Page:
Today, Mike and I spent our day going to the Pacific Mall in Markham. For those of you who don't know of it, it's an enormous mall with teeny-tiny stores and is entirely dominated by the Chinese and Japanese culture. This is no Chinatown, it's a bona fide megamall, with every electronic device, herbal supplement and super kawaii hairbow you could ever ask for and want. Personally, I wanted a purse. Recently, my hair has gone through many changes, and changed hair means changed clothes, changed purse, changed outlook.
I change my hair a lot.
When I was younger, I wanted to dye my beautiful pristine blonde locks a shade of moody black. Naturally, my parents would hear none of this. Then, in highschool, due to an interest in modelling, all I had were some bland highlights and that was all. By the time I graduated, my hair was long, half way down my back practically, and incredibly healthy. Oh, to have the patience of those days return...
Since then I have been platinum blonde, midnight blue-black, purple, red, black, platinum blonde again, and now, red once more. The style has ranged from a marilyn-esque bob, replete with nights of bumpy curlers (ouch), to dreadlocks, and my current mohawk. Sometimes I cut it myself, sometimes I have it professionally done, and I have not made any connection with better results for either one.
So why do I change my hair so much? It's a good question. I'd like to say boredom, because that's the easiest answer, but that's not it at all. When I start to imagine changing my hair, it sets in motion my imagination. I think about the places I would feel comfortable with a new hairstyle, the places where I would get stares. I think about the clothes that I could wear with it, the way it would feel when I washed it. New hair changes everything.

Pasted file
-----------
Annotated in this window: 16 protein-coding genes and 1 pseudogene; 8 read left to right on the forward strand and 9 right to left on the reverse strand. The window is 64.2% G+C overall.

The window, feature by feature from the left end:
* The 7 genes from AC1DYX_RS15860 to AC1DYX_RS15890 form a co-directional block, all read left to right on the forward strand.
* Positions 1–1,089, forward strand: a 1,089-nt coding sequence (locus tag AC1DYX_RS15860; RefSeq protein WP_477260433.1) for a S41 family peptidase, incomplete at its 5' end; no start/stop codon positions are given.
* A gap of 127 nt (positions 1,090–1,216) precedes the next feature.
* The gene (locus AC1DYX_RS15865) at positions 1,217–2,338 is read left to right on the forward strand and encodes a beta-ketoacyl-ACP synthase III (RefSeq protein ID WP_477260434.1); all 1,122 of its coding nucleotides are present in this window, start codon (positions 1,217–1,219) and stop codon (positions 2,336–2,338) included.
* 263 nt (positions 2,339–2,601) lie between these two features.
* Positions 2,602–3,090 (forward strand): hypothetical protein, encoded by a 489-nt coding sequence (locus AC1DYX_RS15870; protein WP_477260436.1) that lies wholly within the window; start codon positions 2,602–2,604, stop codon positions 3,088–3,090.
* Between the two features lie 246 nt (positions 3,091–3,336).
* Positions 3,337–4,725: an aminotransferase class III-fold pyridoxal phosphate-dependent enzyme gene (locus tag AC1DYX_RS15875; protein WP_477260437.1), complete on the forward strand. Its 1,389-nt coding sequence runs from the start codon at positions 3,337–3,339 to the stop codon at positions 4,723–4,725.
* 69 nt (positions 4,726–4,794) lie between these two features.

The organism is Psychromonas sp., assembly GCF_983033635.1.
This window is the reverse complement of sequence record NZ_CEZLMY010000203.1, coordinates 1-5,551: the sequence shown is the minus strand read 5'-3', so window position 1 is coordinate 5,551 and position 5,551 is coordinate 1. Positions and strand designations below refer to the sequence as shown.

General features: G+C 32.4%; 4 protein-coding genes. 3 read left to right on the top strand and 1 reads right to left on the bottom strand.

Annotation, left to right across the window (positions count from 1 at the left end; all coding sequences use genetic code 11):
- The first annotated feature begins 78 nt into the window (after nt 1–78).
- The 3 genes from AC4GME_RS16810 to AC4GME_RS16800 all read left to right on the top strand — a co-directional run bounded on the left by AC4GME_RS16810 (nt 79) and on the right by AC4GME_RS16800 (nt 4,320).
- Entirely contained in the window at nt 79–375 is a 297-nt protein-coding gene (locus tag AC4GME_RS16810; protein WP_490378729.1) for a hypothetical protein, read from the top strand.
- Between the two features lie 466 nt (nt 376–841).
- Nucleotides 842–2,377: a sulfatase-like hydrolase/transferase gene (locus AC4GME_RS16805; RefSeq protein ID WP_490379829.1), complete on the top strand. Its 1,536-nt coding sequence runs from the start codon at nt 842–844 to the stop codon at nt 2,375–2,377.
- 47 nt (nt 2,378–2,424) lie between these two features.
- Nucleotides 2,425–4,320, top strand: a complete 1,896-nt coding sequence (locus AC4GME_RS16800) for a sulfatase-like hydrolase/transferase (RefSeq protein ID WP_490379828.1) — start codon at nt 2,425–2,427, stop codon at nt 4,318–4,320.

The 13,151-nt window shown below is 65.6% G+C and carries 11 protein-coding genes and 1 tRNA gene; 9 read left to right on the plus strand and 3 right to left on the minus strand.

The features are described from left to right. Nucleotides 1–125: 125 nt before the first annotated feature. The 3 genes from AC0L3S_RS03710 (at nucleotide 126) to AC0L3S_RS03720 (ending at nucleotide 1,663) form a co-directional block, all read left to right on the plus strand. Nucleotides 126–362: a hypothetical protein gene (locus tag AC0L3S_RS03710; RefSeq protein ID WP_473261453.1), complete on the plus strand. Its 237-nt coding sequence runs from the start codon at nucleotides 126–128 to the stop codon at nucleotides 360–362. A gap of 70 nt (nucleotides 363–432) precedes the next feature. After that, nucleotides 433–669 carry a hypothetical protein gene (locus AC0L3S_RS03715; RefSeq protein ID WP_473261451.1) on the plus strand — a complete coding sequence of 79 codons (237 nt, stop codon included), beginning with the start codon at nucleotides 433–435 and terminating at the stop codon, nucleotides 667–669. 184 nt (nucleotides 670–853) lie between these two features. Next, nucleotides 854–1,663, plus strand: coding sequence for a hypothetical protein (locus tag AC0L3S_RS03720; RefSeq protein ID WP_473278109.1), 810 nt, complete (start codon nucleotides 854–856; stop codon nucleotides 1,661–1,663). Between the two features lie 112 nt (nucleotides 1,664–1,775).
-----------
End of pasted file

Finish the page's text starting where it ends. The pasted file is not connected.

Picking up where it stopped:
I feel about hair the way I feel about makeup. If we were to take makeup out of its cultural context, strip it of all meaning, what is left? A bunch of women painting their faces. How cool is that? Like every day is a carnival. It's completely culturally acceptable to paint your face, and go about your daily life. Some days your face (granted, your eyelids) can be green, other days blue, or smokey black. Likewise with hair. It becomes a changeable aspect of your outward appearance. If you want to, it can become not a marker of your personality, but a marker of your mood.
Admittedly, this hairstyle is a bit of trainwreck. I didn't really know what I wanted to begin with, so it has involved a lot of haphazard hacking of hair in front of the bathroom mirror. I don't really have the time to spend in front of the mirror perfecting things anymore. There is a tiny man who sits on the carpet and looks at me like I'm nuts. There's nothing like the honest humility of a child to make you feel vain.
But you have to take the good with the bad, and in many ways, my neon-red mohawk represents where I am in life. A little shaggy, rough around the edges, loud, and not sure if it's up or down, curly or straight. If only everything could be so transparent.